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Velez v. Wilkerson Electrical Services

New Jersey Superior Court, Appellate Division

May 14, 2002


On appeal from the Superior Court of New Jersey, Law Division, Essex County, Docket Number ESX-L-10344-98.

Before Judges Baime, Fall and Axelrad.

The opinion of the court was delivered by: Fall, J.A.D.


Argued: April 17, 2002

This case involves application of the time-limitation periods set forth in the New Jersey Public Works Bond Act (Bond Act), N.J.S.A. 2A:44-143 to -148, to the prevailing-wage claims by employees of a subcontractor against the bonding company that issued a payment and performance bond to the general contractor of a public works project funded through the New Jersey Housing Mortgage Finance Agency (NJHMFA).

On September 30, 1998, plaintiff, Elizabeth Velez (Elizabeth), assignee of Jose Vargas,*fn1 filed a complaint against defendants, Wilkerson Electrical Services, Inc. (Wilkerson), Nobe/BCC Associates (Nobe), and Chubb Insurance Co., successor in interest to Federal Insurance Co. (Federal), for failure to pay prevailing wages for labor performed on a public works project known as "Rehab 753-759 Clinton Ave., Ebon Sq., New Construction 87-89 Wakeman Sq." (Project). Jose was employed by Wilkerson and performed services as an electrician on the Project until February 11, 1996. Specifically, the Project was for the rehabilitation of the Ebon Square Housing Project for its owner, Nobe Urban Renewal Development Corporation. The Project was funded by NJHMFA. Nobe was the general contractor on the project; Wilkerson was a subcontractor of Nobe.

On April 19, 1994, Federal, as Surety, provided Nobe, as principal, a payment and performance bond for the project pursuant to the version of the Bond Act then in effect. The bond recognized that on December 23, 1993, Nobe had entered into a written contract with Nobe Urban Renewal Development Corporation, as Owner, for the construction, repair or improvement of a housing project, and that NJHMFA, as Lender, had agreed to lend the Owner monies to be secured by a mortgage on the project, which money will be used to make payments to Nobe under the terms of the contract. The bond provided, in pertinent part:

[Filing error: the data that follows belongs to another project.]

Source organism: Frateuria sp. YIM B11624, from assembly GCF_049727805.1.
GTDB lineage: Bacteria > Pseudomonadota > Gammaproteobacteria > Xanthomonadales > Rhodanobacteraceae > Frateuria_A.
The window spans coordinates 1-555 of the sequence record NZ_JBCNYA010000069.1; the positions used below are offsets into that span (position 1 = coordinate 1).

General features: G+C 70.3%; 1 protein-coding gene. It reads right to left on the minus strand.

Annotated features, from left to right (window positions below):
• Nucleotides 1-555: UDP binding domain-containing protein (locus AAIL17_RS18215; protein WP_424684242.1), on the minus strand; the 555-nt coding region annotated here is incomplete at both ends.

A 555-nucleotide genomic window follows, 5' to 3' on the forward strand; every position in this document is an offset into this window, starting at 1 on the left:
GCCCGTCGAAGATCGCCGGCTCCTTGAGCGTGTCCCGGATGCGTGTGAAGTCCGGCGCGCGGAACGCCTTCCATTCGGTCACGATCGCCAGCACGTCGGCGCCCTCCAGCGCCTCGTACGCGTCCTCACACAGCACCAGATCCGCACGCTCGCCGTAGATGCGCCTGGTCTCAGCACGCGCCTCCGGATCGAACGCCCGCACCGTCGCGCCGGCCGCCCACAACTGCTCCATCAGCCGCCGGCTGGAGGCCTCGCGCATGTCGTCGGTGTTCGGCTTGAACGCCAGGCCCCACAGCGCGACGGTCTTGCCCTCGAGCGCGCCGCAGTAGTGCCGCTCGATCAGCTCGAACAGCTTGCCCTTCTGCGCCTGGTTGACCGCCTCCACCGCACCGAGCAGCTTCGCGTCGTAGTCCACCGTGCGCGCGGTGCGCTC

Now, if [Nobe] shall well and faithfully do and perform all of the things agreed by it to be done and performed according to the terms of the Contract, and shall pay all lawful claims or subcontractors, materialmen, laborers, persons, firms or corporations for labor performed or materials, provisions, provender or other supplies or teams, fuels, oils, implements or machinery furnished, used or consumed in the carrying forward, performing or completing of the Contract, we agreeing and assenting that this undertaking shall be for the benefit of any subcontractor, materialman, laborer, person, firm or corporation having a just claim, as well as for the Obligees herein then this obligation shall be void; otherwise the same shall remain in full force and effect; it being expressly understood and agreed that the liability of the surety for any and all claims hereunder shall in no event exceed the penal amount of this obligation as herein stated.

By letter to Vargas dated October 28, 1997, the Public Contracts Section of the Division of Workplace Standard in the Department of Labor, in conducting an audit of the Project, advised Vargas the required wage rate for an electrician on the subject public works site was $26.53 per hour, including fringe benefits, and that its investigation revealed that Vargas "may have been paid less than the above prevailing wage rate and that a balance of $24,093.88 may be due [him] as a result of the above." A similar letter, also dated October 28, 1997, was sent to plaintiff, Irving Velez, advising Velez that he "may have been paid less than the . . . prevailing wage rate and that a balance of $21,402.74 may be due [him] as a result[.]" Velez was also employed by Wilkerson as an electrician on the Project and worked thereon until May 11, 1996.

By letter to Federal dated May 6, 1998, the Public Contracts Section forwarded a "Bonding Company Lien Claim" for failure of Wilkerson to pay the proper prevailing wage rate on the Project.

By letter to the Department of Labor dated August 24, 1998, Vargas advised that it was his understanding he was "entitled to receive a monetary payment that was due [him] at the time of [his] resignation from [Wilkerson]."

By letter to Vargas dated September 8, 1998, the Public Contracts Section enclosed a wage claim form, advising, in pertinent part:

If your final decision is to go to a formal hearing, via our office, please be advised that there is a $10,000.00 threshold. Since our audit indicated you could be due $24,093.88, all monies above $10,000.00 would be waived.

Some other courses of action that you could take are as follows:

1. You could obtain your own attorney at your expense.

2. You could contact the bonding compa- ny of the general contractor, Nobe/BCC Associates, since our office put a lien against the contractor on May 6, 1998.

In her complaint, Elizabeth claimed that Wilkerson had only paid Vargas $8.00 per hour for his work on the Project as an electrician. Elizabeth sought the sum of $24,093.88 as the sum lawfully due to Vargas based upon the prevailing wage of $36.53 that should have been paid to him. The complaint contended that Wilkerson owed the aforesaid sum, but that Nobe, as general contractor, and Federal, as surety under the bond, were responsible for said sum.